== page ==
Securing retail distribution can be a major milestone for beauty brands looking to grow. “Big-box retailers put me on the map,” says Stephens. “It allowed Camille Rose to be seen by more eyes. It also introduced Camille Rose to people who were not comfortable with ordering online or who were browsing and shopping around the store. Being in retail allowed those type of consumers to see the product, read the label, touch it, smell it, and experience it. From that experience, they eventually purchase.” Stephens notes that if a retail relationship can be secured and leveraged strategically, it can be another pathway to growth and new-customer acquisition. However, it is still important to educate oneself on retail relationship terms and how the relationship can work and what it can do for one’s brand. “There are brands that came in at the same time that I came in and totally killed their business. It can work both ways,” admits Stephens.

Stephens also believes that investing in the e-commerce experience is just as important for beauty brands looking to succeed. “I tell everyone that e-commerce is your big-box retailer. Take it seriously because you own that 100% and are able to control it 100%. Don’t think that if you don’t go into a big-box retailer, your brand won’t grow. That is not true. There are amazing companies that are succeeding solely on e-commerce.” Figuring out your brand’s unique commerce strategy is a necessary step to brand longevity.

Embrace the Pivot

Like many beauty brand leaders, Stephens embraced the unforeseen business growth seen during the COVID-19 pandemic. “COVID-19 boosted our business—especially our e-commerce business because we were reaching new customers,” states Stephens. “We’ve had people who are now focused on touching and doing their own hair. Self-care was such a big thing. We had to pivot. We threw our marketing plan out the door and honed in on social media and e-commerce.” With consumers wearing less makeup, paying more attention to skin, and trying out products like facials and body scrubs at home, Stephens was able to reach consumers looking for products that complemented their burgeoning natural skincare routines. Instead of seeing their changing customer behavior as a problem, Stephens and her team were effectively able to change internal gears and promote products that reflected the changing needs of their customers. Stephens hopes that other beauty brands continue to embrace unexpected business pivots in business as they come.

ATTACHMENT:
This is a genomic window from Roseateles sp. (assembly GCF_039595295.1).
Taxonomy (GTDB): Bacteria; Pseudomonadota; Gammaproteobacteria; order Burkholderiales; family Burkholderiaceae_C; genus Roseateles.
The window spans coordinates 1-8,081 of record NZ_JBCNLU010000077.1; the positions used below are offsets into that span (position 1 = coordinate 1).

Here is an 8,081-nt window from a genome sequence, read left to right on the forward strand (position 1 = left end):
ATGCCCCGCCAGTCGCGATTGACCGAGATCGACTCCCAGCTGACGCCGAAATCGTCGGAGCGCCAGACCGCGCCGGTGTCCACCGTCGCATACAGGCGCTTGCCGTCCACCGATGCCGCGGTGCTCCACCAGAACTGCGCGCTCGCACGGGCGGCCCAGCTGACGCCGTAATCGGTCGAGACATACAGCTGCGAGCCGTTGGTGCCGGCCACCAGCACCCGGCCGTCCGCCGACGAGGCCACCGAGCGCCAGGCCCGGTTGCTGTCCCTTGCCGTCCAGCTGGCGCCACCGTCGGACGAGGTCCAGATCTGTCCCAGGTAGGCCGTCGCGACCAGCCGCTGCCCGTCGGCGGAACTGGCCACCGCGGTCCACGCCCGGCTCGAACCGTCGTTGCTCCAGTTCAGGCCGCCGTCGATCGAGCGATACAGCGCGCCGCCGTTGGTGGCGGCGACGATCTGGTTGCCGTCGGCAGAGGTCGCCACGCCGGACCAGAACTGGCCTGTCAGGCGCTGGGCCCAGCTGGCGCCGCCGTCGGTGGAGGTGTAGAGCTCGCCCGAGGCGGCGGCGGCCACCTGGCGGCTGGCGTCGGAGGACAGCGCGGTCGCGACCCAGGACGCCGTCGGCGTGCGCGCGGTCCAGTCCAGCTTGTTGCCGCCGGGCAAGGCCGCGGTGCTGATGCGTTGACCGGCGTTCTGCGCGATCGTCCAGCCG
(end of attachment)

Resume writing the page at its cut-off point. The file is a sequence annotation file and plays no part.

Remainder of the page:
Think Long Term – Invest in Lifestyle

Being able to compete in multiple categories—across hair, face, bath, body, and home—is one of Stephens’ strategies for long-term business success, and is what continues to inform her decisions for the future of the brand. “We’re more than a hairstyle. We are a lifestyle. We are a beauty brand as a whole,” she states. Though Camille Rose is renowned for their high-quality hair products, Stephens says that the brand’s core values center around seeking out an overall “holistic natural lifestyle.” For Stephens, Camille Rose is her “whole life,” so she and the team are constantly developing and investing in the lifestyle categories that will ensure this is accurately reflected in the brand’s product offerings. “We want to hone in on Camille Rose beauty. We’ve brought on master marketers to grow Camille Rose Face,” explains Stephens. Though expansion is top of mind for the brand, Stephens is letting the lifestyle category grow organically. “We’re not trying to force these products into a retail store. e-commerce is the home of face, body creams and candles.” For Stephens, this is yet another example of the importance of slow growth—allowing the brand the room to truly solidify market placement and customer traction before making more permanent, large-scale expensive changes and decisions.

Practice What You Preach

Product and value integrity will continue to be paramount for Stephens and her team. Stephens admits that being able to remain a premium beauty brand that is still “hand-crafted with love” is not easy, and costly. Yet, the Camille Rose brand integrity is what continues to drive sales and sustain brand loyalty. “My customers know I was making products for myself and family, so I’m going to give them the best as well,” she says. “My brand is a premium brand for a reason. You get what you pay for. When our customers use our products, they are getting results that the label says they are going to get.” This brand trust is something that cannot be bought and that will forever be the foundation to the Camille Rose marketing strategy.

As for what’s next for Camille Rose, Stephens mentions that it’s “all about growth” this season. The brand just launched a new Honey Collection and will continue to focus on retail expansion and establishing new partnerships, including in the overseas market. “Our brand has so much more room to grow,” says Stephens. “We’re interested in eventually having our body products and other products sit in both the natural and multicultural space.”